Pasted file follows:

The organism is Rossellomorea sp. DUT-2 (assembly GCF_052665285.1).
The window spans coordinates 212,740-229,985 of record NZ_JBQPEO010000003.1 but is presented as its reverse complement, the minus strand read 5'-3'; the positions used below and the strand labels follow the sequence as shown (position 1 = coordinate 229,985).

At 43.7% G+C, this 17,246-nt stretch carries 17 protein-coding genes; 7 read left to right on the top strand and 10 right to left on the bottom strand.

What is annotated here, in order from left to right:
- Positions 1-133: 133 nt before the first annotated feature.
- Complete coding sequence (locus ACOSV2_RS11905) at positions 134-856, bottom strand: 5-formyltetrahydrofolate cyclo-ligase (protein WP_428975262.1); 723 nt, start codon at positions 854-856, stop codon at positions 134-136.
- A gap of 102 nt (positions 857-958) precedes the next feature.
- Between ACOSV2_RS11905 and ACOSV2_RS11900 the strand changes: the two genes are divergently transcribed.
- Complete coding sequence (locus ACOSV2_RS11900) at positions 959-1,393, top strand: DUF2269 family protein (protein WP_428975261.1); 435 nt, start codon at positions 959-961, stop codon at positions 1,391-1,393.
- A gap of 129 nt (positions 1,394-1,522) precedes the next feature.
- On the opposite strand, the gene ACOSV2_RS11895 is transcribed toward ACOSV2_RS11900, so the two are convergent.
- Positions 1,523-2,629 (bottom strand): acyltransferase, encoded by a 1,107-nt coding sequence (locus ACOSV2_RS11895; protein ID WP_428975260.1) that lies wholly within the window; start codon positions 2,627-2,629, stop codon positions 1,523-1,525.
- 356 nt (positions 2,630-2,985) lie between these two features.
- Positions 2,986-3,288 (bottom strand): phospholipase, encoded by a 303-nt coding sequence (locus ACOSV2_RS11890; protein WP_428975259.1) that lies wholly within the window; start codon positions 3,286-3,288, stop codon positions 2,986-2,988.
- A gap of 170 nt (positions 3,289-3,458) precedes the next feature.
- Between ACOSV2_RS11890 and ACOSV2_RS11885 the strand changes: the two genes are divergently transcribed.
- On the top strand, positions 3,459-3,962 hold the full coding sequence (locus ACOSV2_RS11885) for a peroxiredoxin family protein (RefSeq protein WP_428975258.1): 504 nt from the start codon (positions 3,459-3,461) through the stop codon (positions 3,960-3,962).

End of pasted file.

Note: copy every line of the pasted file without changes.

The organism is Rossellomorea sp. DUT-2 (assembly GCF_052665285.1).
The window spans coordinates 212,740-229,985 of record NZ_JBQPEO010000003.1 but is presented as its reverse complement, the minus strand read 5'-3'; the positions used below and the strand labels follow the sequence as shown (position 1 = coordinate 229,985).

At 43.7% G+C, this 17,246-nt stretch carries 17 protein-coding genes; 7 read left to right on the top strand and 10 right to left on the bottom strand.

What is annotated here, in order from left to right:
- Positions 1-133: 133 nt before the first annotated feature.
- Complete coding sequence (locus ACOSV2_RS11905) at positions 134-856, bottom strand: 5-formyltetrahydrofolate cyclo-ligase (protein WP_428975262.1); 723 nt, start codon at positions 854-856, stop codon at positions 134-136.
- A gap of 102 nt (positions 857-958) precedes the next feature.
- Between ACOSV2_RS11905 and ACOSV2_RS11900 the strand changes: the two genes are divergently transcribed.
- Complete coding sequence (locus ACOSV2_RS11900) at positions 959-1,393, top strand: DUF2269 family protein (protein WP_428975261.1); 435 nt, start codon at positions 959-961, stop codon at positions 1,391-1,393.
- A gap of 129 nt (positions 1,394-1,522) precedes the next feature.
- On the opposite strand, the gene ACOSV2_RS11895 is transcribed toward ACOSV2_RS11900, so the two are convergent.
- Positions 1,523-2,629 (bottom strand): acyltransferase, encoded by a 1,107-nt coding sequence (locus ACOSV2_RS11895; protein ID WP_428975260.1) that lies wholly within the window; start codon positions 2,627-2,629, stop codon positions 1,523-1,525.
- 356 nt (positions 2,630-2,985) lie between these two features.
- Positions 2,986-3,288 (bottom strand): phospholipase, encoded by a 303-nt coding sequence (locus ACOSV2_RS11890; protein WP_428975259.1) that lies wholly within the window; start codon positions 3,286-3,288, stop codon positions 2,986-2,988.
- A gap of 170 nt (positions 3,289-3,458) precedes the next feature.
- Between ACOSV2_RS11890 and ACOSV2_RS11885 the strand changes: the two genes are divergently transcribed.
- On the top strand, positions 3,459-3,962 hold the full coding sequence (locus ACOSV2_RS11885) for a peroxiredoxin family protein (RefSeq protein WP_428975258.1): 504 nt from the start codon (positions 3,459-3,461) through the stop codon (positions 3,960-3,962).